Source: Rajya Sabha TV
Manifest pedagogy: The issues of governance have taken center stage in the UPSC exam these days. The issues about the service rules of the civil servant is an important issue of civil service reform. In light of the recent Tripura high court judgement on the same issue if free speech of the civil servants and their participation in political rallies has taken center stage.
The judgment of Tripura High Court on Right to Free Speech of government employees
Placing it in the syllabus
- Role of Civil Services in a Democracy
- Judicial Intervention
- Service conduct rules of Bureaucracy on Free Speech
- Difference between Attending and participating in a rally
- The judgment of Tripura HC and Kerala HC on the issue
- Political Neutrality of Bureaucracy
- The politicization of Bureaucracy
- SC Judgement in Kameshwar Prasad Case
Service conduct rules of Bureaucracy on Free Speech(rule 5)
- Rule 5(1) stipulates that no Government servant shall be a member of, or be otherwise associated with, any political party or any organization which takes part in politics nor shall he take part in, subscribe in aid of, or such in any other manner, any political movement or activity.
- Rule 5(4) stipulates that no Government servant shall canvass or otherwise interfere with, or use influence in connection with or take part in, an election to any legislature or local authority.
Difference between Attending and participating in a rally
The Tripura High Court has stated that there is a vital difference between attending a rally and participating in a rally. During election times as is well known, political parties and their leaders as well as nominated candidates take out rallies and address public gatherings. Every person who is present in the audience during such addresses cannot be stated to have participated in the rally. The presence of a person does not either establish his or her political affiliation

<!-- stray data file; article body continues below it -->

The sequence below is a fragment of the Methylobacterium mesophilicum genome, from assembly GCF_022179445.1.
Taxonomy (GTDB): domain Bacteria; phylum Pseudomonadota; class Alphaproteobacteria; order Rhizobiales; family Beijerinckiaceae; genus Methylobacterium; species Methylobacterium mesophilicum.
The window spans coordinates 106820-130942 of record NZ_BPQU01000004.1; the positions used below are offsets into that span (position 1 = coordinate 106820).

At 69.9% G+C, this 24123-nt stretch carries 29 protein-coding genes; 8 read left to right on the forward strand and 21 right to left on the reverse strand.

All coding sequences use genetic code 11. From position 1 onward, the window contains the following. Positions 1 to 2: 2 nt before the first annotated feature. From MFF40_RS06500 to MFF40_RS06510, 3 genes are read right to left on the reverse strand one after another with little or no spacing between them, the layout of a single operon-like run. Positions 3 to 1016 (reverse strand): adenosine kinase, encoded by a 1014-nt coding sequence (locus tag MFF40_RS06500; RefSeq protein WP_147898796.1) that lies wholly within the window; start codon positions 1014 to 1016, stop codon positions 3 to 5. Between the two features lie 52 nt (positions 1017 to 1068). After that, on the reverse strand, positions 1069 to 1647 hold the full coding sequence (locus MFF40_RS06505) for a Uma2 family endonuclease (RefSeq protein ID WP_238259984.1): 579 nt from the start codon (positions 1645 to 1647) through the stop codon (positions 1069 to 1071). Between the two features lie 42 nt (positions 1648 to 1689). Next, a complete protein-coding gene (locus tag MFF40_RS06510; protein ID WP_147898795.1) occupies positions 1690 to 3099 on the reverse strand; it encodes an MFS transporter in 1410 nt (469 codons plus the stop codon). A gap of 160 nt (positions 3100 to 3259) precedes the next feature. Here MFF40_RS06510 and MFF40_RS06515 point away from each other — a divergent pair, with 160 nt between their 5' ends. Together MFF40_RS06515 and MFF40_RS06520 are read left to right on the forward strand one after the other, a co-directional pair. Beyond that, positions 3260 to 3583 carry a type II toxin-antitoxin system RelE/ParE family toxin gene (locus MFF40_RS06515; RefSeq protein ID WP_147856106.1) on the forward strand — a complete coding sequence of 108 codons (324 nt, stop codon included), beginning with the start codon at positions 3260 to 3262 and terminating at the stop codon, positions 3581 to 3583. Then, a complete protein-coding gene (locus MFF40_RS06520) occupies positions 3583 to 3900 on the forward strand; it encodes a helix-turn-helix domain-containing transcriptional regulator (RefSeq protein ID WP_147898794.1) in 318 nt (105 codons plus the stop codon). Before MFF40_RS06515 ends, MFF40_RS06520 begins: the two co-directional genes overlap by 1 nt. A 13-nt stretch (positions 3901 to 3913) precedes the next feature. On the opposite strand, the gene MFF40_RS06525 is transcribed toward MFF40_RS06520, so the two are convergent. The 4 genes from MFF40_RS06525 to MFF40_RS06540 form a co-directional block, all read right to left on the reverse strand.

The judgment of Tripura High Court
- In its judgment, the court has mentioned that government servants are entitled to hold and express their political beliefs, subject to the restrictions laid under Rule 5 of the Tripura Civil Services (Conduct) Rules, 1988
- Chief Justice Akil Kureshi has mentioned that “As a Government servant the petitioner is not devoid of her right of free speech, a fundamental right which can be curtailed only by a valid law. She was entitled to hold her own beliefs and express them in the manner she desired, of course, subject to not crossing the borders laid down in sub-rule (4) of Rule 5 of the Conduct Rules”
- In the backdrop, the Petitioner Lipika Paul had been suspended from her services as a UDC in the State Fisheries Department, four days before her retirement, for attending a political programme in December 2017 and making a political post in Facebook.
- She was charged under Rule 5 of the Conduct Rules and Rule 9(2)(b) of the Central Civil Services (Pension) Rules, 1972 for participating in a political rally and for canvassing against a political party by making defamatory and indecent comments against political leaders.
Kerala HC on the issue
- In the year 2018 Kerala High Court had directed the state to reinstate a KSRTC conductor placed under suspension for circulating allegedly derogatory remarks against the Chief Minister of Kerala Pinarayi Vijayan through Whatsapp. However, his reinstatement was made subject to disciplinary proceedings.